The Bitfury Group blockchain technology company and its global development team today detailed a new solution to help reveal relationships between bitcoin addresses that minimizes errors in data and ensures greater accuracy in linking bitcoin addresses for criminal investigations, while also showing bitcoin users ways to protect their privacy.
Through address clustering, Bitfury has designed a process that exposes bitcoin users by determining which addresses belong to a single user through an analysis of blockchain data. The act of clustering groups those addresses together, enabling investigators to link them to a single entity.
While prior algorithms constructed clustering models using blockchain information and validated it with off-chain data, such as public information on the internet, Bitfury’s new method uses both data types during the model construction step. The proposed approach allows investigators to reduce errors in unreliable input data sources and achieve a higher level of accuracy.
“Currently, bitcoin users can have multiple addresses, making it easier to conceal identities and commit crimes on the blockchain. The ability to link related addresses, called ‘clustering,’ is an important new tool that helps law enforcement agencies conduct criminal investigations,” said Valery Vavilov, CEO of The Bitfury Group.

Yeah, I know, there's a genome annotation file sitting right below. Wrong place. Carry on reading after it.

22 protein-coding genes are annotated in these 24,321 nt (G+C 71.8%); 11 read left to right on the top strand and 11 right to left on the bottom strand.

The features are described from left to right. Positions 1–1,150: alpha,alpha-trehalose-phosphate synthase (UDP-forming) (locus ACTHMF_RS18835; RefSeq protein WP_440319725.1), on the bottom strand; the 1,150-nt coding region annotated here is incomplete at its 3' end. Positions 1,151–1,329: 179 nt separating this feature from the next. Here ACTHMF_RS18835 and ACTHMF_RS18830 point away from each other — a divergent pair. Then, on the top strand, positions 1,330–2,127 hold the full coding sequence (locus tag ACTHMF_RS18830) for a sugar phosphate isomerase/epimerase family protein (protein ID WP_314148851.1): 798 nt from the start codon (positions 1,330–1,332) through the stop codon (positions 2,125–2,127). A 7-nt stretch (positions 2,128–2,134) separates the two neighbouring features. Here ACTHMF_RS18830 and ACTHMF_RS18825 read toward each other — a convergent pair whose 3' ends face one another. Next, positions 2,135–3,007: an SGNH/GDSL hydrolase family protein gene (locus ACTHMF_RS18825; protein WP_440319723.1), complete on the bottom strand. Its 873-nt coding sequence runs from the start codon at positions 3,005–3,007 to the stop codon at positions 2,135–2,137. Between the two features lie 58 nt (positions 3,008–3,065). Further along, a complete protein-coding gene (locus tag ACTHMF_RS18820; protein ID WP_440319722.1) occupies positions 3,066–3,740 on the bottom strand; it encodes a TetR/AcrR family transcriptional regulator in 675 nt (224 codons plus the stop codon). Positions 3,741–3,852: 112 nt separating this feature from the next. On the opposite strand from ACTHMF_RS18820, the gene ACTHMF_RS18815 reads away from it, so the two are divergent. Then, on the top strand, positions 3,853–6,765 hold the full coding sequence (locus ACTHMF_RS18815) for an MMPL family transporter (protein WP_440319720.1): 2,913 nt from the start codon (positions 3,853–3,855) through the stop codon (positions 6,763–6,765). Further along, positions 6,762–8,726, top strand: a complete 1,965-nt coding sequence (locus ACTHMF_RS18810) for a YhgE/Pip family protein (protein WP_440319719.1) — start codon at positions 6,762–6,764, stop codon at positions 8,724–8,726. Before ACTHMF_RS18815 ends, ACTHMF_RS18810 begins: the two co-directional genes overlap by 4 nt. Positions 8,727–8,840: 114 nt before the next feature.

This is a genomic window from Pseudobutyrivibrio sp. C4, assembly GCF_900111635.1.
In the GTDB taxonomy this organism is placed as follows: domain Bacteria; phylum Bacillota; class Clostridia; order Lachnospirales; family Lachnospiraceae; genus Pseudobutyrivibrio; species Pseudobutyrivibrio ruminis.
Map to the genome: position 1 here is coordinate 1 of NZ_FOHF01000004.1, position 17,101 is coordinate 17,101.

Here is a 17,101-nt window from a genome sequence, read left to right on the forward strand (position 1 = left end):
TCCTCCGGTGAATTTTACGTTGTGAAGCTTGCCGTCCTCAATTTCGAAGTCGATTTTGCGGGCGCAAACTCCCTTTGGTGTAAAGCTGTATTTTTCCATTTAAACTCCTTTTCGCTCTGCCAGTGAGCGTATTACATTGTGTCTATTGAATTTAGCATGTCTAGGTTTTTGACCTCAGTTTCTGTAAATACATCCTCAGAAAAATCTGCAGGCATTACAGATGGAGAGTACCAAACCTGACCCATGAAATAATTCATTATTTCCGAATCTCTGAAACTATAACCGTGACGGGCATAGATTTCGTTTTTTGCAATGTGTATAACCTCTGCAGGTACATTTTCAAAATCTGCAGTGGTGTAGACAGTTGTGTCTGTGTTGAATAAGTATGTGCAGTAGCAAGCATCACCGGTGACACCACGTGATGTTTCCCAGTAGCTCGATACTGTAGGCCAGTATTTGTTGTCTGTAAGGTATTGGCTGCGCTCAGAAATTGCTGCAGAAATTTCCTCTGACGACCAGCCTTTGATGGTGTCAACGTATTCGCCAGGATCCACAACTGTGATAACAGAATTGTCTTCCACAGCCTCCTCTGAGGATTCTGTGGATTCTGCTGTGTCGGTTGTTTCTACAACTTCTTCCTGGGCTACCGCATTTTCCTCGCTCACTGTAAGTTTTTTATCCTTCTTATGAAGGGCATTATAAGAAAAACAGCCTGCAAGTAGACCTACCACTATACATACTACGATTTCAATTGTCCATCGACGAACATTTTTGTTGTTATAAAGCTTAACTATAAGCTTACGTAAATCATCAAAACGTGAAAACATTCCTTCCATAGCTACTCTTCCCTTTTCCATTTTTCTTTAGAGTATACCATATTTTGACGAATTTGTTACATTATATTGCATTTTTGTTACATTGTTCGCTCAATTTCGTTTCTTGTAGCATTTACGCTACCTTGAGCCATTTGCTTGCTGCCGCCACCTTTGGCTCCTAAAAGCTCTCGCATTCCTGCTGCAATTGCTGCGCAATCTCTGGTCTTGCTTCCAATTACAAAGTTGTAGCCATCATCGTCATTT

“Bitfury’s award-winning engineers have come up with an incredibly innovative and novel approach to analyzing transactions on the Bitcoin blockchain. The Bitcoin blockchain has the potential to be a strong force for good, and this new method will help ensure that it lives up to that potential by aiding investigations and reducing criminal activity.”
“Criminals are increasingly learning the Bitcoin blockchain is not the place for them. Having a traceable public ledger of every bitcoin transaction ever conducted allows law enforcement to ‘follow the money’ in a way that would never be possible with cash. Criminals should run, not walk, away from bitcoin. And thanks to Bitfury, today they should be running away even faster,” said Jason Weinstein of Steptoe & Johnson LLP, a Bitfury strategic advisor and former Deputy Assistant Attorney General in charge of cybercrime at the US Department of Justice.
Tests performed by Bitfury’s technical development team confirm that the new approach produces more accurate results than methods that analyze blockchain data only. Approaches that are based solely on blockchain data tend to produce erroneous connections, but combining this data with information from off-chain sources filters out these errors.
The paper is the authors’ version of the article that was presented December 18, 2017, at the IEEE International Conference on Machine Learning and Applications.
To see the algorithms developed by the Bitfury team, see the full white paper.